Unlike many digital products and services, engagement for a subscription commerce business like Blue Apron’s doesn’t look like much online. Happy, active customers are continuing to receive and cook their weekly orders offline. With this type of “opt-out subscription business”, it can be tempting to not communicate with your customers for fear of reminding them that you exist (and bring on cancellations) or make it a hassle to hold or skip deliveries.
But Blue Apron also understands that a sense of control and peace of mind also makes customers happy. Sometimes perfectly happy customers just want to skip deliveries because they’re on vacation or have a full refrigerator. So in their email confirmation of delivery, Blue Apron always provides a clear, easy way to manage delivery:
Then if you do skip a week, they send you a notification confirming the skip while still showing you the meals you would have gotten.
Just like a non-skipped delivery week, the notification email still shows you the recipes on deck for the following week to perk up your interest or let you change the menu as needed:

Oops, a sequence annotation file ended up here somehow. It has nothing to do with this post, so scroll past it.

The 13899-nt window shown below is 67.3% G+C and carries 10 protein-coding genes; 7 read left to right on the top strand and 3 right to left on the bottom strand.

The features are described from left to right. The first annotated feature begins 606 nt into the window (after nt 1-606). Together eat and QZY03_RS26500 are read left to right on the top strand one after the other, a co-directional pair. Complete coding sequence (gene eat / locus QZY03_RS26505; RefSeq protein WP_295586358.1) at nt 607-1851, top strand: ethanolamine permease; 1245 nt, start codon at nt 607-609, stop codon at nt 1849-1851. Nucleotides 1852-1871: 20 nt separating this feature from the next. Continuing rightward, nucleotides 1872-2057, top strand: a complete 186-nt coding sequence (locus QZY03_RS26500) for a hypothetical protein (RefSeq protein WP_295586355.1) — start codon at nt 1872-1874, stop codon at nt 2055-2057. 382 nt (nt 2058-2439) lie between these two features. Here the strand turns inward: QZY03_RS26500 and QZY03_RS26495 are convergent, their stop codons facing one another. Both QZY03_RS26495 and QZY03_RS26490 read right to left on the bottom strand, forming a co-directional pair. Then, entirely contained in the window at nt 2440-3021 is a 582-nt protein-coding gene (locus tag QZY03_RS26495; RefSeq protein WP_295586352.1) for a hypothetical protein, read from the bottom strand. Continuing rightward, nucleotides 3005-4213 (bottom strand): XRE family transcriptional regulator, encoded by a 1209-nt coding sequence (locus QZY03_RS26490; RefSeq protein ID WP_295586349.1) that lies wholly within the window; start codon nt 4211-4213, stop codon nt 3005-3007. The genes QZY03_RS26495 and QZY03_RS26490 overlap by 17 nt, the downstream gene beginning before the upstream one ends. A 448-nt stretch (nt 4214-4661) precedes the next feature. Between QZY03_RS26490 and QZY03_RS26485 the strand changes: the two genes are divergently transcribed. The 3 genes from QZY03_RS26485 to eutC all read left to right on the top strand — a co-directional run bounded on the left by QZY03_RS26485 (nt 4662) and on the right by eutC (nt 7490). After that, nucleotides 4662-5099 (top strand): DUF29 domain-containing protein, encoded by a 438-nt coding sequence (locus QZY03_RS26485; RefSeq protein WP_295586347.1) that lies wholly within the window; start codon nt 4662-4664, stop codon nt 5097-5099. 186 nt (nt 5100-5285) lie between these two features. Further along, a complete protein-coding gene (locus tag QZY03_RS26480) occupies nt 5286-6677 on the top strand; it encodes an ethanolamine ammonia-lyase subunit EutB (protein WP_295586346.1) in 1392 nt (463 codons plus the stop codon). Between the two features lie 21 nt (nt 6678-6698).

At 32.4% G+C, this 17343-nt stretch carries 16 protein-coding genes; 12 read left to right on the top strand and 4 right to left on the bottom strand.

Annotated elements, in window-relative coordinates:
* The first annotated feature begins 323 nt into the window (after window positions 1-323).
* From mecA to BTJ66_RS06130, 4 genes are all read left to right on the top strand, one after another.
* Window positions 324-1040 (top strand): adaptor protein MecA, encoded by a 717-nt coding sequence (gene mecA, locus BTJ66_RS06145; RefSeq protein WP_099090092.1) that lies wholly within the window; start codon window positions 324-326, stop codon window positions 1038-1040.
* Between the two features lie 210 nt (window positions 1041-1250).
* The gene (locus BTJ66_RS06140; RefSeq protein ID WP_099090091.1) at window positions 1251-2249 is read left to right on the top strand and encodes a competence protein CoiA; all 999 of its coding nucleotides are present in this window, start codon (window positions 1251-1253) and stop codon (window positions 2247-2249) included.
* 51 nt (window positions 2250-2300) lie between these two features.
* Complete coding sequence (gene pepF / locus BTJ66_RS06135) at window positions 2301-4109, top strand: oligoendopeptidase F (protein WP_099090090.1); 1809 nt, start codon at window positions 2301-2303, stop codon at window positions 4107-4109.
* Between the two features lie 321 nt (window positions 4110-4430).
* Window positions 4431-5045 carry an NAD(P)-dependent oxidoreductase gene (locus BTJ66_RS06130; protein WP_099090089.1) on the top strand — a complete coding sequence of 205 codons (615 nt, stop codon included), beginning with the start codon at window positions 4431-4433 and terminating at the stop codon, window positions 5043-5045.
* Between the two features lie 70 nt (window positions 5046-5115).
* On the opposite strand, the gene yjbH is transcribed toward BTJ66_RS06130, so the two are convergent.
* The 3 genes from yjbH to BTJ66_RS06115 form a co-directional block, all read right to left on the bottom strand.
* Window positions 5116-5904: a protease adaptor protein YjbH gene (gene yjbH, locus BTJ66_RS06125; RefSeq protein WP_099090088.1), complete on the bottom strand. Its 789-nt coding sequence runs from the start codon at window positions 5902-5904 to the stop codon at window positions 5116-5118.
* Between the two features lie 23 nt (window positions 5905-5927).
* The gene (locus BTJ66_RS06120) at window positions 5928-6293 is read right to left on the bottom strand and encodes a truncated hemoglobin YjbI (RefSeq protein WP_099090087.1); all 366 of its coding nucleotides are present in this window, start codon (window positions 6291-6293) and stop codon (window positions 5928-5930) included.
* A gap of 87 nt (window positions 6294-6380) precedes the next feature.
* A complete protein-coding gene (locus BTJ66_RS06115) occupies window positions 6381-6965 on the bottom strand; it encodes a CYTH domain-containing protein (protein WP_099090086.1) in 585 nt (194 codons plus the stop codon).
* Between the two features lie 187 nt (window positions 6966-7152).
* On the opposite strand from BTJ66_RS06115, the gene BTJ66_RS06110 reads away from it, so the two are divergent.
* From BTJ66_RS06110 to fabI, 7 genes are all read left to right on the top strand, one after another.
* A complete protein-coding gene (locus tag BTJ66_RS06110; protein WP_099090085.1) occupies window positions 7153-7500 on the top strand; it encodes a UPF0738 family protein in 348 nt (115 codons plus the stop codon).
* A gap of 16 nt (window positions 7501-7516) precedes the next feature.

Instead of sending a simple note confirming a customer’s choice to skip a delivery, Blue Apron is laying down some nice tracks here to keep top-of-mind while still providing some value and buttons for you to push to customize your experience. The customer gets what they want while staying in the loop of what comes next.
Don’t fall victim to involuntary churn
In any recurring revenue business, there’s a chance that your customers' payments will fail because their card expired, was cancelled, or was declined for some reason. A chunk of your churn may be “involuntary", with people leaving, not because they stopped valuing you but because of inertia - not getting notified in enough time to care.